Doctors Claim Sleeping Aussie Lawyer Took Paintings While "Assuming the Identity of an Art Thief"

Doctors Claim Sleeping Aussie Lawyer Took Paintings While "Assuming the Identity of an Art Thief"
Artist James Willebrant
(Courtesy Katoomba Fine Art)

Exactly what compelled Australian lawyer Michael Gerard Sullivan to steal two paintings from the Katoomba Fine Art Gallery in Leura, New South Whales, in 2008 may remain a mystery, because he claims he has no memory of the theft.

Sullivan could not, however, deny that he committed the crime because there is CCTV footage of him stealing the two paintings by Australian artist James Willebrant worth upwards of AUS$15,000 (US$15,750). The footage, obtained by Australia’s ABC News, clearly shows him handling the two paintings.


ABC News reported that Sullivan stole the paintings between courses while dining at the gallery restaurant. A statement of facts obtained by Lawyers Weekly explains that “the accused stepped back and examined the two paintings and then picked up the paintings, opened up the French doors and placed the paintings on the veranda. A driveway ran down the building on that side. The accused then went back through the restaurant and exited the premises.”

Facing up to seven years in jail, Sullivan pleaded guilty to the theft during a court appearance on the May 25th, but a conviction was not recorded because the judge recognised that he had led an exemplary life and, according to two psychiatric reports, was suffering from a case of dissociative disorder, dissociative amnesia at the time that led to him “assuming the identity of an art thief” and then forgetting that he committed the theft.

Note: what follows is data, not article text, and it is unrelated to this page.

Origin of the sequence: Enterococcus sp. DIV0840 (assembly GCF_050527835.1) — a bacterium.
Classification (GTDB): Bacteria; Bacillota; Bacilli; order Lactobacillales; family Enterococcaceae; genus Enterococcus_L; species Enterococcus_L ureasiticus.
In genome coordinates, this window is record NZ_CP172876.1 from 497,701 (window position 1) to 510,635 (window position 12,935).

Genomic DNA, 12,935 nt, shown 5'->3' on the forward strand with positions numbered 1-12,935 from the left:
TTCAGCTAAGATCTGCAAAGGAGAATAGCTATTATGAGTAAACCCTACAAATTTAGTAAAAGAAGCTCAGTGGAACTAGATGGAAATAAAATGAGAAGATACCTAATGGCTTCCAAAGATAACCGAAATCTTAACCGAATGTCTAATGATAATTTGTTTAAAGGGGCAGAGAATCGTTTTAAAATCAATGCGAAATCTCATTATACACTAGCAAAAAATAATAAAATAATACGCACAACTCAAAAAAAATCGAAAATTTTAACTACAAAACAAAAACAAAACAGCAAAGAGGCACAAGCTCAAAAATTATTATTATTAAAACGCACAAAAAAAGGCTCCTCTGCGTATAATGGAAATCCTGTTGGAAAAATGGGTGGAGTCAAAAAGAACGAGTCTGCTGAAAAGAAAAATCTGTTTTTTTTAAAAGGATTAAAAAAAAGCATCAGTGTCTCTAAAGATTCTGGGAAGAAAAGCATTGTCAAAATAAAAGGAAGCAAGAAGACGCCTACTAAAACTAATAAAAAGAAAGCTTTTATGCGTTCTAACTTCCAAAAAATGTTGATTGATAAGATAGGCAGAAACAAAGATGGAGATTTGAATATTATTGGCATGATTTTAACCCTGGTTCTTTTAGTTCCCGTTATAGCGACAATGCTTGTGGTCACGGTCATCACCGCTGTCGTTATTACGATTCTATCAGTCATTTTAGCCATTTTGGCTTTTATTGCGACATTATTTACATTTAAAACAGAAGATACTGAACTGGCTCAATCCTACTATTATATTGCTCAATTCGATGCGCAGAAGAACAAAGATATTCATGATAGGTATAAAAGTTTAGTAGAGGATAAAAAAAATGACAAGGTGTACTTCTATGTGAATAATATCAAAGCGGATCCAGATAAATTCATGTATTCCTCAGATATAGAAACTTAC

Police found the two paintings hanging in one of Sullivan’s homes in 2009 after Willebrant posted details of the theft on his website which also features a picture of the artist posing with a police officer and the two paintings after they were recovered.

According to the Better Health Victoria website, “dissociative amnesia is when a person can’t remember the details of a traumatic or stressful event, although they do realise they are experiencing memory loss. This is also known as psychogenic amnesia. This type of amnesia can last from a few days to one or more years. Dissociative amnesia may be linked to other disorders such as an anxiety disorder.”

Cleared of charges, Sullivan will return to his legal practice Leahy Lewin Nutley Sullivan in Port Moresby, Papua New Guinea.

This article also appears on ARTINFO Australia.